Thursday, July 2, 2009

hot colors for summer

Get comfortable, the forecast for the next couple of months can be summed up with the following chorus: Highs in the 90s. Lows in the 70s. Chance of an afternoon thunderstorm.

As heat seems to become all that we have known, color becomes valued even more. Unlike June, when white Shasta daisy, purple irises, and orange daylilies gave some range to my yard and garden’s color wheel—now I’ve got to work harder to keep the constant bank of yellow black eyed susans from being the dominant feature of my perennial border- and given how they self-sow that can be a challenge.

The most common ornamentals around here don’t peak in the hottest part of summer because most folks aren’t buying plant material then. But if you take notes and shop wisely you can plan for some great flowers well into the dog days of summer and before the autumn weather freshens everything up a bit. Stokes' Aster, Blazing Star, Blackberry Lily, ….why don’t we see these in the nursery sections of the retail palaces? Because they are just plain green crowns of new leaves in May. Take a gamble on these if you can find them, they look great in July. Ask your local farm and garden shop to stock them if they don’t already.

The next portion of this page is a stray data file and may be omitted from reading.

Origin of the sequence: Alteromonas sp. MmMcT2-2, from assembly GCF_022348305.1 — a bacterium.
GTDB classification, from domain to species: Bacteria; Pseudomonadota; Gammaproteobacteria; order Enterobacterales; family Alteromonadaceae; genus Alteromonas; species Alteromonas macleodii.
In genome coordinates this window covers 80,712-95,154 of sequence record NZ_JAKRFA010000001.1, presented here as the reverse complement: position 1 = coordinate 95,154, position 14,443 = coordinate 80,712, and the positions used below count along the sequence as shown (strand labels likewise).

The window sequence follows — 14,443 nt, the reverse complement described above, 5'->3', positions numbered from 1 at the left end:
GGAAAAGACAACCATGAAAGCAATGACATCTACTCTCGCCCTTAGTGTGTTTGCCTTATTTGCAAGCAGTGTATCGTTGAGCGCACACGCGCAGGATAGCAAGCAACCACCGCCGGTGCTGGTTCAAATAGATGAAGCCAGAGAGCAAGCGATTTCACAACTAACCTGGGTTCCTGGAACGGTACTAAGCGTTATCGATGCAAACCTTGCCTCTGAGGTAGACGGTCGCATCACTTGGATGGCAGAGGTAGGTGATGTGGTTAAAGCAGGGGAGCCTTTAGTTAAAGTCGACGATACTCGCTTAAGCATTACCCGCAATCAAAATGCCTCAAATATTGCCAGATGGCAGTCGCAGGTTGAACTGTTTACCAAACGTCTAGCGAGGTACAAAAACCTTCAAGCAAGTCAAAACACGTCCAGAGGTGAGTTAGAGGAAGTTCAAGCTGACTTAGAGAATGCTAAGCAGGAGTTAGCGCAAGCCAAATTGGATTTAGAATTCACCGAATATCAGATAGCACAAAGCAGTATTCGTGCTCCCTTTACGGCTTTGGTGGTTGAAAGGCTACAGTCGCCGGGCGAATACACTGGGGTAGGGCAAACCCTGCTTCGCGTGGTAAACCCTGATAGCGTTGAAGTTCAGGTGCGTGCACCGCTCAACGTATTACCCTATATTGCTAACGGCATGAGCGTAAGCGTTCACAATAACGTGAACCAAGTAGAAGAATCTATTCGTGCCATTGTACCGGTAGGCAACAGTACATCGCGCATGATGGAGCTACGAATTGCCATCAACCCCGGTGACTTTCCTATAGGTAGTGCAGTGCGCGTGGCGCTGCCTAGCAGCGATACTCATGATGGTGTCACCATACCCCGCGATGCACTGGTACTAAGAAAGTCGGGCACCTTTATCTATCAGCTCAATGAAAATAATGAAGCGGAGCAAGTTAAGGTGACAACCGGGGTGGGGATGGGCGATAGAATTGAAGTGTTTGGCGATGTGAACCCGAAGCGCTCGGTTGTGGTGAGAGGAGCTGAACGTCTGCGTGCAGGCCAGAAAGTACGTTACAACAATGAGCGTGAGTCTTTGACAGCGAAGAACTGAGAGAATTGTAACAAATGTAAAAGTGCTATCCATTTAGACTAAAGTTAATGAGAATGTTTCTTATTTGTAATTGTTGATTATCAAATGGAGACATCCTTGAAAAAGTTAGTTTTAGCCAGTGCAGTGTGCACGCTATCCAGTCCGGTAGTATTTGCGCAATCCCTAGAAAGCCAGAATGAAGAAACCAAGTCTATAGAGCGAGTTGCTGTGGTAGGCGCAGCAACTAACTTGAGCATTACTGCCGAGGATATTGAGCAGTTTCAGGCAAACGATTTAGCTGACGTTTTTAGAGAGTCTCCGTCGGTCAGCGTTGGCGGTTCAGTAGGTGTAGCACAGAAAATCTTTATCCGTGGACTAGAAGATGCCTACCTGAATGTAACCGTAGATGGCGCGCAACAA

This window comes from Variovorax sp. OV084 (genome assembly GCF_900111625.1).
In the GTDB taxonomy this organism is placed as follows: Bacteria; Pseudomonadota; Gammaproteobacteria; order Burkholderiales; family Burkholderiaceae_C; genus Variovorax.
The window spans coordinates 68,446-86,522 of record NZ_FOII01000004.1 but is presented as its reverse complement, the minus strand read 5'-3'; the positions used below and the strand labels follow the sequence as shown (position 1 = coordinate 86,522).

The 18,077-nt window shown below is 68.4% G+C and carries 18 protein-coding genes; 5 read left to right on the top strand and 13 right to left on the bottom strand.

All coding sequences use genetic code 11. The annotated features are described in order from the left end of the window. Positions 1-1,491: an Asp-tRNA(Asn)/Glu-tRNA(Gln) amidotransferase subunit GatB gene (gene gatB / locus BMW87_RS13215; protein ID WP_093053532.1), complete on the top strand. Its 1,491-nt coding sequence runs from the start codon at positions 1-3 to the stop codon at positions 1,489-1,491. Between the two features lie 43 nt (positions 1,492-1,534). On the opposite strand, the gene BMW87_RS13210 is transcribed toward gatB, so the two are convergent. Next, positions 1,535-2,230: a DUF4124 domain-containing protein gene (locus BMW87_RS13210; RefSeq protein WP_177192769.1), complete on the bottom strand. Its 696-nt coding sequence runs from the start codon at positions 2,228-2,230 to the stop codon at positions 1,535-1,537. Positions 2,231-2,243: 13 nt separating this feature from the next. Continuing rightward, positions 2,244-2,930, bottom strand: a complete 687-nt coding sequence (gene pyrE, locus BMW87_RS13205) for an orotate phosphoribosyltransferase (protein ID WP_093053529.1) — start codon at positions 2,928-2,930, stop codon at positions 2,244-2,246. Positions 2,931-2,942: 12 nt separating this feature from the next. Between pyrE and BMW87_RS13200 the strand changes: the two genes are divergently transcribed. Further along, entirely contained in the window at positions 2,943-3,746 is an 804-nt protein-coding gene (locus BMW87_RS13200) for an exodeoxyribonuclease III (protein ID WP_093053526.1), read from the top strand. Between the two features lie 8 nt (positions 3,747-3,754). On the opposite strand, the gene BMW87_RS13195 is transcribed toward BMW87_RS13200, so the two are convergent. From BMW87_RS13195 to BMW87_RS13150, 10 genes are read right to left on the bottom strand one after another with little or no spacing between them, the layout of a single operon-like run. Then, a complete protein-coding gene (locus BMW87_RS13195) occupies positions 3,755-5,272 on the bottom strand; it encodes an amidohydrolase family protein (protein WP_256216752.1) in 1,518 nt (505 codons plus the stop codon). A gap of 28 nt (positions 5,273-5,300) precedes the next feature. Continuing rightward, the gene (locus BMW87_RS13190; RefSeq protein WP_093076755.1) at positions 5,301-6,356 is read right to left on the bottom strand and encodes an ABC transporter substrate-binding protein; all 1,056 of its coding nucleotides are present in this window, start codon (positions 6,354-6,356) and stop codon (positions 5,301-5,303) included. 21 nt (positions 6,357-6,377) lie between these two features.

The photo (upper right) is of my Texas star hibiscus. I noticed it had begun to show off its fireworks for the first time this morning. This is a native perennial even though it looks like it could come from Costa Rica. Besides great blooms, it has hemp shaped leaves that will turn heads. It is a fun plant if you have a sunny and moist spot under a drain-spout or in a ditch. If you do not have those site requirements in your garden, put it in a pot and plug the drainage hole.

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